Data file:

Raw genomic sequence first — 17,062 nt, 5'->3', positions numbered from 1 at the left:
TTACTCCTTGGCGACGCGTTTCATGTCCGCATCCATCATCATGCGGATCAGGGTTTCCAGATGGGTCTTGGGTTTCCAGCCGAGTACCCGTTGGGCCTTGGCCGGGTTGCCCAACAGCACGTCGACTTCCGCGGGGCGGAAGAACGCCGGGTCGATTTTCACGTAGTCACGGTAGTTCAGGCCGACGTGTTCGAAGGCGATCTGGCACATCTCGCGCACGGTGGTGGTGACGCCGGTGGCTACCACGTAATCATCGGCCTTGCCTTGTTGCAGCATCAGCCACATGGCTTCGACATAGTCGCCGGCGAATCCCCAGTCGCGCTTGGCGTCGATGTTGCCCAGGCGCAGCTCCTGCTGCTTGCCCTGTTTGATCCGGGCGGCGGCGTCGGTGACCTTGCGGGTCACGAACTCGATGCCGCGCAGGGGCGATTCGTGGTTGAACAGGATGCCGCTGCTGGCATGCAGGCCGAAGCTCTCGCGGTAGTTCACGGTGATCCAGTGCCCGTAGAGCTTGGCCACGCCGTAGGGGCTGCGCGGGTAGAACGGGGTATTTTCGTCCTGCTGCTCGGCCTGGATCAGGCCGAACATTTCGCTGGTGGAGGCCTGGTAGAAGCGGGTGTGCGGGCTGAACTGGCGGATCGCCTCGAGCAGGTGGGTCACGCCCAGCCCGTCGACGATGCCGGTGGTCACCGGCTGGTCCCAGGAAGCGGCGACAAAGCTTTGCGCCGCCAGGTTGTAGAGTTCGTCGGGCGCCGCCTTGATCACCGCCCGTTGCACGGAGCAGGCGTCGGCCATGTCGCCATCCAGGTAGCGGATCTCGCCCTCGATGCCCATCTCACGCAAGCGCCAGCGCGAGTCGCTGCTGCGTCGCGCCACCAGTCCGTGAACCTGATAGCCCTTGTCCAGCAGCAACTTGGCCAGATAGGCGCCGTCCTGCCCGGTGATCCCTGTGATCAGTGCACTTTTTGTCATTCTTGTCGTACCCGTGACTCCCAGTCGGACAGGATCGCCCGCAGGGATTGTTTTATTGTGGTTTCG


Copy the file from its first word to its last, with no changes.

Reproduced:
Raw genomic sequence first — 17,062 nt, 5'->3', positions numbered from 1 at the left:
TTACTCCTTGGCGACGCGTTTCATGTCCGCATCCATCATCATGCGGATCAGGGTTTCCAGATGGGTCTTGGGTTTCCAGCCGAGTACCCGTTGGGCCTTGGCCGGGTTGCCCAACAGCACGTCGACTTCCGCGGGGCGGAAGAACGCCGGGTCGATTTTCACGTAGTCACGGTAGTTCAGGCCGACGTGTTCGAAGGCGATCTGGCACATCTCGCGCACGGTGGTGGTGACGCCGGTGGCTACCACGTAATCATCGGCCTTGCCTTGTTGCAGCATCAGCCACATGGCTTCGACATAGTCGCCGGCGAATCCCCAGTCGCGCTTGGCGTCGATGTTGCCCAGGCGCAGCTCCTGCTGCTTGCCCTGTTTGATCCGGGCGGCGGCGTCGGTGACCTTGCGGGTCACGAACTCGATGCCGCGCAGGGGCGATTCGTGGTTGAACAGGATGCCGCTGCTGGCATGCAGGCCGAAGCTCTCGCGGTAGTTCACGGTGATCCAGTGCCCGTAGAGCTTGGCCACGCCGTAGGGGCTGCGCGGGTAGAACGGGGTATTTTCGTCCTGCTGCTCGGCCTGGATCAGGCCGAACATTTCGCTGGTGGAGGCCTGGTAGAAGCGGGTGTGCGGGCTGAACTGGCGGATCGCCTCGAGCAGGTGGGTCACGCCCAGCCCGTCGACGATGCCGGTGGTCACCGGCTGGTCCCAGGAAGCGGCGACAAAGCTTTGCGCCGCCAGGTTGTAGAGTTCGTCGGGCGCCGCCTTGATCACCGCCCGTTGCACGGAGCAGGCGTCGGCCATGTCGCCATCCAGGTAGCGGATCTCGCCCTCGATGCCCATCTCACGCAAGCGCCAGCGCGAGTCGCTGCTGCGTCGCGCCACCAGTCCGTGAACCTGATAGCCCTTGTCCAGCAGCAACTTGGCCAGATAGGCGCCGTCCTGCCCGGTGATCCCTGTGATCAGTGCACTTTTTGTCATTCTTGTCGTACCCGTGACTCCCAGTCGGACAGGATCGCCCGCAGGGATTGTTTTATTGTGGTTTCG